(Inside Science) -- Fancy a wood tiger moth for lunch? You may be in for a mouthful of misery, regardless of whether you are a human, a bird or an ant. According to new research, these colorful European moths have two separate chemical defenses to repel different types of predators.
The first defense appears to be aimed at birds, which typically attack moths by seizing them by the head. Glands just behind the moth's head release a foul-smelling fluid when squeezed. Researchers suspected that birds dislike it as much as humans, since birds have been seen dropping wood tiger moths in apparent disgust.
"[The bird] wipes its beak, saying, like, this is horrendous," said Bibiana Rojas, an evolutionary ecologist at the University of Jyväskylä in Finland and first author of the study published today in Proceedings of the Royal Society B.
Defense number two is a fluid that leaks from the moth's anus at the end of its abdomen. While the neck glands are only activated by squeezing, the abdominal fluid flows in response to more subtle disturbances -- like, perhaps, the feathery touch of an ant's antennae. Adult moths are vulnerable to ants when it's too cold for them to fly, as well as when they first emerge from their cocoons with wings wet and crumpled, said Rojas.
In one set of experiments, the researchers treated oat flakes with neck fluid, abdominal fluid, or plain water, then presented the flakes to small chickadee-like birds called Eurasian blue tits. The birds didn't seem to mind the abdominal fluid, but they clearly disliked the neck fluid, eating far fewer of the neck fluid flakes. After their first taste of neck fluid, the birds became reluctant to approach the next oat flake, taking about four times as long as they had in previous trials.
Eurasian blue tits were offered oat flakes treated with moth defensive fluids (left), while ants were offered sugar water mixed with moth fluids (right).
Courtesy of Bibiana Rojas
The researchers think the reason for the aversion may be a smelly volatile compound called 2-sec-butyl-3-methoxypyrazine. They found that this chemical component alone was enough to turn a bird off its oat flakes.
In the next set of experiments, the researchers placed drops of diluted, sweetened moth fluids on acetate discs, then laid the discs in the path of ant trails they found in the forest. Surprisingly, the ants liked the neck fluid mixture even more than plain sugar water, perhaps because neck fluids contain nutritious amino acids, said Rojas. In contrast, most of the ants that tried the abdominal fluids turned away after a single sip.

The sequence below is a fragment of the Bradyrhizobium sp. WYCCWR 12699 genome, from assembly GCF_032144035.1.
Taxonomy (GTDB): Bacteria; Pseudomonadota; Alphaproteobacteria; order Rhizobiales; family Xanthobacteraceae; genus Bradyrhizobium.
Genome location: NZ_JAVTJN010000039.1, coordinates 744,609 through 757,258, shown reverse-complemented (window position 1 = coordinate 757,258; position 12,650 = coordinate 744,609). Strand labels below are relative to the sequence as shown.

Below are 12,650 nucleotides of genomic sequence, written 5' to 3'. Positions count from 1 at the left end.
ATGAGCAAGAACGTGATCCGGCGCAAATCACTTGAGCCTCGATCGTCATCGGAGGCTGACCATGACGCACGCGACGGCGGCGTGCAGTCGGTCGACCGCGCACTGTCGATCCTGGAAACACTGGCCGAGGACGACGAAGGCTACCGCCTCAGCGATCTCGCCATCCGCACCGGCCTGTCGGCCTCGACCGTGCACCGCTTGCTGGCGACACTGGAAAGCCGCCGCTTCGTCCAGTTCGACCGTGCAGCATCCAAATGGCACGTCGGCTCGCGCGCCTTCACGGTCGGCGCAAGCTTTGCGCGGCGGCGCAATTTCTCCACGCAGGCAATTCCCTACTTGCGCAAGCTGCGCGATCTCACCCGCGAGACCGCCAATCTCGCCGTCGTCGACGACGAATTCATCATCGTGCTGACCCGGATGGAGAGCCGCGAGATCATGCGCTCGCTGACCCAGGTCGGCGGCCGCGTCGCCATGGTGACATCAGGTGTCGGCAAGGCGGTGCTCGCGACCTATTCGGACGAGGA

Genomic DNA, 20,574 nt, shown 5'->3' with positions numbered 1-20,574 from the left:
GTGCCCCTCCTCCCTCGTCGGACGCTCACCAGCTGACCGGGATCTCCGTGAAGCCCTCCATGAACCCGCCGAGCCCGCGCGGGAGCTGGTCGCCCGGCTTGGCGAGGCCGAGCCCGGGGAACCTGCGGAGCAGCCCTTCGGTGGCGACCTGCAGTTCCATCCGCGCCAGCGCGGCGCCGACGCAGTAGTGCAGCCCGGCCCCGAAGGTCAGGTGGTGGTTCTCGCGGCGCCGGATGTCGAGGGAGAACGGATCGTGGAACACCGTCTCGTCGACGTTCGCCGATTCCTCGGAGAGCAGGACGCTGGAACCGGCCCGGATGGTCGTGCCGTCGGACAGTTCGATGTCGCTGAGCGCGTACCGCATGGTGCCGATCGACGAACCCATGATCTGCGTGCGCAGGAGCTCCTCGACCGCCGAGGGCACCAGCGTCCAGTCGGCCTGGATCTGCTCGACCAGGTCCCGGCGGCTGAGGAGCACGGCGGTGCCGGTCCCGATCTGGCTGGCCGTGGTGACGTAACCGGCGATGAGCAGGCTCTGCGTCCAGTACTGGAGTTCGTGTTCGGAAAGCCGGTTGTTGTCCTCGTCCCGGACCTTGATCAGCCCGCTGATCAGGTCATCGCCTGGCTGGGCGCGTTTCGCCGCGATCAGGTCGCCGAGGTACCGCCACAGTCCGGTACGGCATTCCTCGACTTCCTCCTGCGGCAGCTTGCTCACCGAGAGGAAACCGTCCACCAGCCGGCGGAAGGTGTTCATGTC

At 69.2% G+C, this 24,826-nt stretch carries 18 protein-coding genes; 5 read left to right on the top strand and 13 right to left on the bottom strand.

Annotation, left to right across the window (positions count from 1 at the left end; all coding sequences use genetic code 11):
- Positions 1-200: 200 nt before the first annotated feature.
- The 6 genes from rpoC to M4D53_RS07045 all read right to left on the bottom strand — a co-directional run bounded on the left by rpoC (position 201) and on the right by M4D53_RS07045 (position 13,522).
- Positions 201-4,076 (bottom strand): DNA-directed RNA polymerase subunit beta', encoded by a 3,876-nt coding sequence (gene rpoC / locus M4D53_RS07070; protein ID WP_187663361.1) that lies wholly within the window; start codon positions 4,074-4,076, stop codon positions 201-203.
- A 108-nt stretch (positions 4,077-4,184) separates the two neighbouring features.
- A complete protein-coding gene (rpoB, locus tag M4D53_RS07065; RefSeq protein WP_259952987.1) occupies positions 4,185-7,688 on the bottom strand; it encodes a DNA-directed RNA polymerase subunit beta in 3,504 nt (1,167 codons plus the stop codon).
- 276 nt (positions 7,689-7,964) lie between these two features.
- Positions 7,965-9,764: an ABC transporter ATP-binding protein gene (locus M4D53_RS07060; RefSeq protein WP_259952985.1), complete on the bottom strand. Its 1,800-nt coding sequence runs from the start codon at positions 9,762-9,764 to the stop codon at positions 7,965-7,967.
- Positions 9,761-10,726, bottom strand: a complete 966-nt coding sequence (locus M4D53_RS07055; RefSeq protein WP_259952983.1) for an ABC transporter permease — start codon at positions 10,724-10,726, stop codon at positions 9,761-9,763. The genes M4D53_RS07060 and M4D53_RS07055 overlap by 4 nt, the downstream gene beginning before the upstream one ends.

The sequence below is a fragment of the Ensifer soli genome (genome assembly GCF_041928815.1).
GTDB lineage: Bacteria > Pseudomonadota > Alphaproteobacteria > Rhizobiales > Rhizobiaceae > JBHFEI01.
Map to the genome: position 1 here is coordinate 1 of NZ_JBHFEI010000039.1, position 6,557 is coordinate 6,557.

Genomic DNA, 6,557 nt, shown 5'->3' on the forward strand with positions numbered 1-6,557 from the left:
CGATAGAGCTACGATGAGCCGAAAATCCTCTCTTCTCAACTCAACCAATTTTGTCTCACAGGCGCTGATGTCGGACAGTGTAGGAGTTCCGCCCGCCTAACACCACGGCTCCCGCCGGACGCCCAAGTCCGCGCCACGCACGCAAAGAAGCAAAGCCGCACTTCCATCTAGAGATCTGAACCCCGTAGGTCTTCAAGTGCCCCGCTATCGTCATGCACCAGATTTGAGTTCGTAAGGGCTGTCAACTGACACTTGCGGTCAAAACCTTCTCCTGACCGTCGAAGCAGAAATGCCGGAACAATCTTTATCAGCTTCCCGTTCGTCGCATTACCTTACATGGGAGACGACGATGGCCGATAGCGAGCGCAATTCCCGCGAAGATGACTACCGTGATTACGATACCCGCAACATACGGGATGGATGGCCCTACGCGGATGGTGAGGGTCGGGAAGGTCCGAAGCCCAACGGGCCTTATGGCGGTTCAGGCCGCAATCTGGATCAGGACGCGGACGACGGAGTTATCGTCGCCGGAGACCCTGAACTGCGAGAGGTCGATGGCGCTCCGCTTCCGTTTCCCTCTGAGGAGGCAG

Researchers have speculated before that some animals may produce different chemical deterrents for different types of predators. But to the best of Rojas's knowledge, this is the first time anyone has used the behaviors of the predators themselves to show that such diverse chemical arsenals really exist. The findings, she said, make it clear that species "can have different weapons for different enemies."
The study also found that a moth's appearance may give predators advance warning about the dangers inside. Some male tiger moths have white hindwings, while others have yellow hindwings. Previous research has found that yellow-winged moths are less likely to get eaten by birds, suggesting that predators learn to avoid the yellow color. In the new study, ants and birds were more repelled by fluids from yellow moths than by fluids from white moths, suggesting that yellow moths have more potent defenses.
While both neck and abdominal fluids apparently deter predators, it's not obvious that the abdominal fluid evolved specifically for that purpose, noted Deane Bowers, an entomologist and chemical ecologist at the University of Colorado, Boulder who was not involved in the study. Like many moths, wood tiger moths don't eat or digest food as adults, but they do build up waste during their metamorphosis that they must excrete after emerging from the cocoon. This waste seems to be the same thing as the abdominal fluid, so moths might still excrete it even if ants were out of the picture.
Nevertheless, said Bowers, the study clearly highlights the diversity of defenses that insects can possess.
"We need to start looking at other species for these kinds of dual defenses," she said. "It's probably more common than we realize."